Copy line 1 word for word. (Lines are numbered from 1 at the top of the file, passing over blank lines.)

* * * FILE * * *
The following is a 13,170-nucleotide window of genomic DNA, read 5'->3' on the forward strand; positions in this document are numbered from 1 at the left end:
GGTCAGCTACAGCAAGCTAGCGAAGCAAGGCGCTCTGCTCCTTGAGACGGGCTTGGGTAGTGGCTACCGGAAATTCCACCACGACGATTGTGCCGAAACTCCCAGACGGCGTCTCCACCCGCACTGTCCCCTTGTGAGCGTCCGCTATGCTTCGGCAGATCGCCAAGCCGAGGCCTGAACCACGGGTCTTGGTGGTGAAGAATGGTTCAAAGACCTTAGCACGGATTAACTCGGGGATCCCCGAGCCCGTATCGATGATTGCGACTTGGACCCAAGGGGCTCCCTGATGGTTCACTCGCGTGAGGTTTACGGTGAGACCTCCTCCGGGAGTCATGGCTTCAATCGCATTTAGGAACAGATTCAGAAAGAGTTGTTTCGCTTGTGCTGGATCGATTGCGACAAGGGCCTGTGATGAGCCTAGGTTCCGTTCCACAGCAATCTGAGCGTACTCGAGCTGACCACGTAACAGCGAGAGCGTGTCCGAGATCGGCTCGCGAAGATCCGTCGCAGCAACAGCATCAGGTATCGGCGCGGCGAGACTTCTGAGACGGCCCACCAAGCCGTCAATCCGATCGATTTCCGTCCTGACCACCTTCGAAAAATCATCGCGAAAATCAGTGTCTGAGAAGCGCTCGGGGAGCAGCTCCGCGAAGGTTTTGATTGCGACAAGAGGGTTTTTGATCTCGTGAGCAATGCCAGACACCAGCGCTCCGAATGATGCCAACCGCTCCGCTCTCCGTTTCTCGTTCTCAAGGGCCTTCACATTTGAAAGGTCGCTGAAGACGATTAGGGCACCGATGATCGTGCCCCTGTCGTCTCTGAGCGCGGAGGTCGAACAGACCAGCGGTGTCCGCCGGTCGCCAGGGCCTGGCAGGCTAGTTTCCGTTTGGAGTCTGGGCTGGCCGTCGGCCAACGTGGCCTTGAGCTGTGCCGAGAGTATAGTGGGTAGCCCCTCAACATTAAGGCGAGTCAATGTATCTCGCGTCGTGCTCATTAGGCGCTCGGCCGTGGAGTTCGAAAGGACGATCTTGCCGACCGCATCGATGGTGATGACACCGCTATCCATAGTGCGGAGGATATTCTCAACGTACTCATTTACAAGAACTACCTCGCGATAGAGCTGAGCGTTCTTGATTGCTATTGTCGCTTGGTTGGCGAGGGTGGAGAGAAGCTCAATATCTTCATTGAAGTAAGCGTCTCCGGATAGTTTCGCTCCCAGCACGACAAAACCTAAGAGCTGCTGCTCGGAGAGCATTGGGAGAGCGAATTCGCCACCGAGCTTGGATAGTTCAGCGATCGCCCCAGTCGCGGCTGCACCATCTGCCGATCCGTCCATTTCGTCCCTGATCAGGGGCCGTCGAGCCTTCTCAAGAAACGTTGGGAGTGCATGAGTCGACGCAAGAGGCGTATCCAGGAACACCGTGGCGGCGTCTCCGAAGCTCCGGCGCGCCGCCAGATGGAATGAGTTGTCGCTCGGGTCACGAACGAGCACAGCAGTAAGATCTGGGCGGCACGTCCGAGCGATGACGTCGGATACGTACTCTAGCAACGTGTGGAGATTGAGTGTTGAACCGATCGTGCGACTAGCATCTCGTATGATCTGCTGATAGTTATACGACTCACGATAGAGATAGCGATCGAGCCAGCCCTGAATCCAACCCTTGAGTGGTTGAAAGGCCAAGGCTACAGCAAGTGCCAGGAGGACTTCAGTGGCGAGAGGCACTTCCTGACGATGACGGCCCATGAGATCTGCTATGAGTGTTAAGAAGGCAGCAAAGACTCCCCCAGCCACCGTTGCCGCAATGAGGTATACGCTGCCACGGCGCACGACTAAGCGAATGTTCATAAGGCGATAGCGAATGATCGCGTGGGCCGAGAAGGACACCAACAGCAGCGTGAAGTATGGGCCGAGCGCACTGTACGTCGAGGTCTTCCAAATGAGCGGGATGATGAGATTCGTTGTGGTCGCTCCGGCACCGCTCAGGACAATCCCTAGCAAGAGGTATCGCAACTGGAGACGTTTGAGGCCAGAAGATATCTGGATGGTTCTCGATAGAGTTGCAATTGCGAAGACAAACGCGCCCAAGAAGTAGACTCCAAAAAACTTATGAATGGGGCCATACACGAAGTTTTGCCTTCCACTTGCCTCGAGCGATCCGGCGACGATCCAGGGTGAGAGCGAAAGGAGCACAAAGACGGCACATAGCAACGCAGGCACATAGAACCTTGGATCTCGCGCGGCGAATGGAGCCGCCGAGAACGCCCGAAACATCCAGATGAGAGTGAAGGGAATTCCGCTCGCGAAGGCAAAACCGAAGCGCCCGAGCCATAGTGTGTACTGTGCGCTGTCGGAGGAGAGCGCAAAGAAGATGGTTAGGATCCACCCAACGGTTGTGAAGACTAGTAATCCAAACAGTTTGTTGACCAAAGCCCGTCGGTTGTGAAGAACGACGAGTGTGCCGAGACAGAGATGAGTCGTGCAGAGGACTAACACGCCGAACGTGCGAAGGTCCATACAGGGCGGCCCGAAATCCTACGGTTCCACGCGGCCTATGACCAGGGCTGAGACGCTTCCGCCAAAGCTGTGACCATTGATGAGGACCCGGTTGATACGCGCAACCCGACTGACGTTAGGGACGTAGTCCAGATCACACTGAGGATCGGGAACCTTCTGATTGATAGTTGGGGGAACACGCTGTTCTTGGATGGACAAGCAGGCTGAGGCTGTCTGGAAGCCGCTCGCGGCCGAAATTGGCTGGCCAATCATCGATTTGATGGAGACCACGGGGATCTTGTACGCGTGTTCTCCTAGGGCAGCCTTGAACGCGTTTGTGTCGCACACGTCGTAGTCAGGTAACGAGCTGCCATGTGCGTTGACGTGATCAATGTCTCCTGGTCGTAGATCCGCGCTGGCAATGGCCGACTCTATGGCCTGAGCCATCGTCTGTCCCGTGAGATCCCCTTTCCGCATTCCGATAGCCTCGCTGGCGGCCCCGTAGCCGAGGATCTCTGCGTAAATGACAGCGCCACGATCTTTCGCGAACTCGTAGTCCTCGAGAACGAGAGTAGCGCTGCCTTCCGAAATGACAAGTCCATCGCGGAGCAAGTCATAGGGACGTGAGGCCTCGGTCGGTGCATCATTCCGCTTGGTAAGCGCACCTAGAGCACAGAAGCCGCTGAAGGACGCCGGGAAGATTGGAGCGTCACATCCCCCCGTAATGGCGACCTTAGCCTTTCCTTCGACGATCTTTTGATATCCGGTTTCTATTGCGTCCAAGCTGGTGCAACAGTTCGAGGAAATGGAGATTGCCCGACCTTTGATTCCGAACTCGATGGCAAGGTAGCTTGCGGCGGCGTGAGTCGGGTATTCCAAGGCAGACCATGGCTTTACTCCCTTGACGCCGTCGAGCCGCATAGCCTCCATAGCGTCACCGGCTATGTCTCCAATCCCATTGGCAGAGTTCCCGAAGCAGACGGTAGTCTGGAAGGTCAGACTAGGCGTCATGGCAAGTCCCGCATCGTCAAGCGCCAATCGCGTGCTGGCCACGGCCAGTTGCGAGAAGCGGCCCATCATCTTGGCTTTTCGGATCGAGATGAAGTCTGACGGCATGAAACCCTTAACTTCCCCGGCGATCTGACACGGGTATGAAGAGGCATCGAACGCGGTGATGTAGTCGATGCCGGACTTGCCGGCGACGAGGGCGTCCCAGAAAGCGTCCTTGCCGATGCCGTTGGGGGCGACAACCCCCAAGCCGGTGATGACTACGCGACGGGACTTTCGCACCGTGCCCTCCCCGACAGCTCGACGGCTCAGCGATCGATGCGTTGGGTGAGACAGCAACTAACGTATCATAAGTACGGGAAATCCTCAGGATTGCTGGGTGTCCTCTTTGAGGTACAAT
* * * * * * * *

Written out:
The following is a 13,170-nucleotide window of genomic DNA, read 5'->3' on the forward strand; positions in this document are numbered from 1 at the left end: